[Sara Teasdale] responded in March 1923 to a request from a Professor Lewis for comments on her poetry. She preserved her answers to his questions, although the questions themselves are lacking. In a paragraph titled “The Pattern of a Poem,” she wrote:
The planning of the pattern of a poem is largely subconscious with me. Naturally the idea needs more or less space according to whether it is simply a statement of an emotion, or whether added to the statement, a deduction is made. The patterns of most of my lyrics are a matter of balance and speed rather than a matter of design which can be perceived by the eye. The pattern of “The Unchanging” in “Flame and Shadow” is necessarily very simple for the poem is only 8 lines long. It consists of the balancing of a picture of the sea shore against the mood of the maker of the poem. The poem rises swiftly for the first three lines and subsides on the slower fourth line. It rises again for two lines and subsides finally on the slow last two lines. The short and very slow last line is an emotional echo of the 4th line.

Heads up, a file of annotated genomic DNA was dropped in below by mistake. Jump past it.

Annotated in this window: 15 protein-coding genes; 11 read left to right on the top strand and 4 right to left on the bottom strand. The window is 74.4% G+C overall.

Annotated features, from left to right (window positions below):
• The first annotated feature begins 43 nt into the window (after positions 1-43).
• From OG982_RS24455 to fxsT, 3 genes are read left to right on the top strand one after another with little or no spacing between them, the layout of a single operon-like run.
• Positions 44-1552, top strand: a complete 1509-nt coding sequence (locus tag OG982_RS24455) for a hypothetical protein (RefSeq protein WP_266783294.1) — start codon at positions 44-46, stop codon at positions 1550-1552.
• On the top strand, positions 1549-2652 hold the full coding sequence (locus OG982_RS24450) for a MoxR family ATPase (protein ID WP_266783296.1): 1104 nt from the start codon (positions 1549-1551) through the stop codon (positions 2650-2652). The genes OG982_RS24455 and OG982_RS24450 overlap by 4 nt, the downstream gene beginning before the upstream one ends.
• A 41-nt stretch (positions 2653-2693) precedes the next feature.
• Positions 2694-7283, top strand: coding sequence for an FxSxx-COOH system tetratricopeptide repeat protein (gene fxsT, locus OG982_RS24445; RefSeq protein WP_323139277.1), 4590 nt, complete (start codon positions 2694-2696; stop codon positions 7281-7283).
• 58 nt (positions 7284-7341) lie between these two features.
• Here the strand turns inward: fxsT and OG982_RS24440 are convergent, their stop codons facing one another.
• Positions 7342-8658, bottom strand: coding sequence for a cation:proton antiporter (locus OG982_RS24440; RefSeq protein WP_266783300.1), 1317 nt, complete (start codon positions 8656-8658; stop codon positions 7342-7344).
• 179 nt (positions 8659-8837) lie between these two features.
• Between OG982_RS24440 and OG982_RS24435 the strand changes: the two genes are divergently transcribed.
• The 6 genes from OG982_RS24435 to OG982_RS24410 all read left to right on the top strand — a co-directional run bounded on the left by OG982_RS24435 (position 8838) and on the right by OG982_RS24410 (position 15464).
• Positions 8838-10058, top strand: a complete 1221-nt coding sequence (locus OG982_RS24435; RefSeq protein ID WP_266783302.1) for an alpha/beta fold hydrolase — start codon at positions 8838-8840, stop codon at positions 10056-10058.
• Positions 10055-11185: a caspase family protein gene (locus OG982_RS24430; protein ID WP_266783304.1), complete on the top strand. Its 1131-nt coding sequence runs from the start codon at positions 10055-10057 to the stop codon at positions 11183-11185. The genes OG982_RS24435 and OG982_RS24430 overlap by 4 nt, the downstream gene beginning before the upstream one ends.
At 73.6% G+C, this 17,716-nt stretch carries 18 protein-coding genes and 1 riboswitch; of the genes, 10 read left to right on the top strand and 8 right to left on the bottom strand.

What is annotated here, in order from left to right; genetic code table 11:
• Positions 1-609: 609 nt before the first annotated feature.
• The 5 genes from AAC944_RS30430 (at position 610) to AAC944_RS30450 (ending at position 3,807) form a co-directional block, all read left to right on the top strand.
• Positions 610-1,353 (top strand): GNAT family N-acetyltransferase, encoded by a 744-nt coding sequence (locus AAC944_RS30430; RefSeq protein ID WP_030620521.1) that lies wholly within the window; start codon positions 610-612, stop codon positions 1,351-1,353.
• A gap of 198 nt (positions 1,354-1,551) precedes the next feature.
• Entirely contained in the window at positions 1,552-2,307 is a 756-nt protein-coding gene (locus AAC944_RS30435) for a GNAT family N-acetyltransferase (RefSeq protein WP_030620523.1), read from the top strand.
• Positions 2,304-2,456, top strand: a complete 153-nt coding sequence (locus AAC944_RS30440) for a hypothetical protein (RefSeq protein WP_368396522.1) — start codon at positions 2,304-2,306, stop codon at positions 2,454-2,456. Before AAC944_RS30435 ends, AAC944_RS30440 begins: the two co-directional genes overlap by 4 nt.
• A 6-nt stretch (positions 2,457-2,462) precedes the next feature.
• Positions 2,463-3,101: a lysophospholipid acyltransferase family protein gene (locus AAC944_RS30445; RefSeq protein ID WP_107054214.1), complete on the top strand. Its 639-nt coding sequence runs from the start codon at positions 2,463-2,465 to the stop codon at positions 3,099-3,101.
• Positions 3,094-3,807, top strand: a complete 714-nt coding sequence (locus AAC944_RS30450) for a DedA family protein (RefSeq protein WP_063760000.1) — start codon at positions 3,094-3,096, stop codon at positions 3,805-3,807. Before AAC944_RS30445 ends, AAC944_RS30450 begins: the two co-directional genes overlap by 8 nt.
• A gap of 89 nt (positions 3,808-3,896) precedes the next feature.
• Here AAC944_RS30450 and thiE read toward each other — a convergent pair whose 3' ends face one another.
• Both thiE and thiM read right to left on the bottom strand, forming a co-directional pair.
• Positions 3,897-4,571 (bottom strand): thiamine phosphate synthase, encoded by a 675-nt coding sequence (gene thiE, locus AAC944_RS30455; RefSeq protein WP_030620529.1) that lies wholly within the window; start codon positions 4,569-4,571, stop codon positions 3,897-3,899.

“The better the lyric is the less I consciously plan it,” she added. She had moved away from the regular metrics of her early work, she said. “The best modern poets can not be pinned down to regular and exact metres for very long.” And on the matter of intention, she said, “Often I am seeking not so much communication with my reader as a better understanding of myself.”
Drake, William. Sara Teasdale: Woman and Poet. San Francisco: Harper and Row, 1979. 214.